Juan of the Dead reclaims the zombie as a metaphor, applying it to a country with a lot on things to say but too few ways to say them. It could be easy to overlook this fact because Juan of the Dead is so funny, you can easily lose yourself in the pure entertainment value, but this is horror filmmaking more radical and dangerous than anything Tom Six could figuratively or literally crap out onto the screen.
Basing a zombie apocalypse in Cuba already sets the film apart from the crowd, it's untouched territory for this well-worn scenario, but the way it is incorporated is where the movie truly becomes something ballsy and smart.
The government's propaganda constantly blame the Americans for the zombie plague, referring to the walking dead as "dissidents". Juxtaposing Che Guevara and other revolutionary imagery with scenes of bloody carnage, the film is very clearly of its time and place. The zombies are revolutionaries, establishing a new regime as oppressive and crushing as the last. While the film references other zombie movies, they are brief nods, overall Juan of the Dead is a thoroughly unique creation and could not be remade in any other setting.
The movie has a real Cuban spirit, celebrating the resilience and spirit of the Cuban people while mocking the establishment. Even the weaponry is thoroughly Cuban life, the way the cricket bat worked for Shaun, the oar and harpoon gun work for Juan and his best friend Lazaro.
Juan has lived through so much turbulence in Cuba, something that gives him and his friends a harder edge, they are people used to violent change and it has helped cultivate a strong survival instinct in them. Particularly Juan. This takes form in opportunism; Juan discovers a way to profit from the catastrophe. In times of war or other similar crises, you would bootleg or hoard rations, cashing in on the vices or necessities of others.
In a zombie apocalypse, however, Juan and his friends take advantage of a very common problem during an undead plague: Killing your loved ones. No one wants to do it, it's a common trope in the zombie genre and always one of the most belaboured points in any zombie film. Juan offers a service to take care of your loved ones for you, sparing you the emotional strain of doing it yourself.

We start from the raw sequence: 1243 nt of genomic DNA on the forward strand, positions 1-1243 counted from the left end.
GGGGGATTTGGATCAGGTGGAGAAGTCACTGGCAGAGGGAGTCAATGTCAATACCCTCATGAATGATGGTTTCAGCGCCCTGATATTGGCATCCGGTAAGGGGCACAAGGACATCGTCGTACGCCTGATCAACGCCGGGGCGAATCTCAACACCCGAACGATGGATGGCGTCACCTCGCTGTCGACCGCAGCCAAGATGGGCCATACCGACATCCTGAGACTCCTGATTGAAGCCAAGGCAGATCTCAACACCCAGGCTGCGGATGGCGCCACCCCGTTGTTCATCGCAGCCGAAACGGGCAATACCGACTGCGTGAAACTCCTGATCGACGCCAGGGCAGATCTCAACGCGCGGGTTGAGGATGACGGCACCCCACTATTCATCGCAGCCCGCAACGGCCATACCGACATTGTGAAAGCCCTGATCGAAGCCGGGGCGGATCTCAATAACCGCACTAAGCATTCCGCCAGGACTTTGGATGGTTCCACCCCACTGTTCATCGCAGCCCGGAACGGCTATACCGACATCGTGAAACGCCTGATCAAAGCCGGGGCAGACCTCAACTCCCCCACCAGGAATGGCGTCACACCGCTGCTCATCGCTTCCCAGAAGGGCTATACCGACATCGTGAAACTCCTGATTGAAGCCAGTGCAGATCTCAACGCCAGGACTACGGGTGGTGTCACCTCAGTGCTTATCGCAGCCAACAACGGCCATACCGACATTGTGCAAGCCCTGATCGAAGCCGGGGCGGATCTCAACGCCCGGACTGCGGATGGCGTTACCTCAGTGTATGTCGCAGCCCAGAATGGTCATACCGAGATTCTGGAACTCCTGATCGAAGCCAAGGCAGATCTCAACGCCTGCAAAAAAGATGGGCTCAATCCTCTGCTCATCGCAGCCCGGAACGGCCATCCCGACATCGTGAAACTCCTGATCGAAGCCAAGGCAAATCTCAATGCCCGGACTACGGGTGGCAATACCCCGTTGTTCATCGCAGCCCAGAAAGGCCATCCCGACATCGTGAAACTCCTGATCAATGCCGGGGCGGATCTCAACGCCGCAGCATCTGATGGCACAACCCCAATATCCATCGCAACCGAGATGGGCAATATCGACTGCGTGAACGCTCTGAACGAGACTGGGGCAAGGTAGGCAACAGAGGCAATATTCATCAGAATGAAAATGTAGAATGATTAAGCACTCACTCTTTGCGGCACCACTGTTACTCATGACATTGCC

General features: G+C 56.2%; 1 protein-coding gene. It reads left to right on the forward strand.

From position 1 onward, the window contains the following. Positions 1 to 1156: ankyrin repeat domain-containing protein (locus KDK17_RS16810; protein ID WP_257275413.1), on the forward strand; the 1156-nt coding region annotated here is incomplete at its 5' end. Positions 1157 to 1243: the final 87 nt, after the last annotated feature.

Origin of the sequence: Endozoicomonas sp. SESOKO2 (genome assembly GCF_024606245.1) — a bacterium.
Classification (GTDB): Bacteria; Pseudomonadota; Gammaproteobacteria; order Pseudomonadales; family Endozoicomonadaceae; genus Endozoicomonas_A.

Due to their tougher world view, the film has a surprisingly cavalier attitude towards human life, but hilariously so, and not at the cost of empathy for the leads. The chemistry between Juan, the brilliant Alexis Díaz de Villegas, and Lazaro, Jorge Molina, feels honest and earned. Juan can go from verbally blasting Lazaro for unintentionally ruining their plans to sharing a quiet, heartfelt moment over a bottle of rum; it feels like a natural bond with a rhythm that could only be shared between old friends.
It won't let a somber moment last too long, however, before it dishes out more jokes. Did I mention that Juan of the Dead is a lot of fun? That's something so often ignored when making a genre movie with serious subtext but the primary concern is to entertain and it does so wonderfully. The kills are often bloody and imaginative (including one of the best mass-zombie kills in horror history) but it's the interplay between Juan, Lazaro and his motley crew of zombie killers that really sells this film. These moments are so rich with character that these men and women could headline a non-zombie movie and still make one of the most entertaining movies of the year.
Alejandro Brugués directs with genuine style and confidence but, most crucially, with scope. I have not researched the actual budget for this film but whatever it is the movie looks like it cost a lot more. This is ambitious stuff on a scale the zombie genre does not often see; with big crowd scenes, exploding buildings and more. It rivals the higher profile, bigger budget Dawn of the Dead remake in terms of size but with the brains and passion of the smaller, thoughtful work of Romero and the slick style of Edgar Wright.
Smart, funny and breathlessly paced, Juan of the Dead is a classic in the making; a breath of fresh air from the stagnant lungs of the zombie genre. I sincerely hope it finds as wide a distribution as possible because this movie has genuine crossover appeal and will be a huge hit with audiences.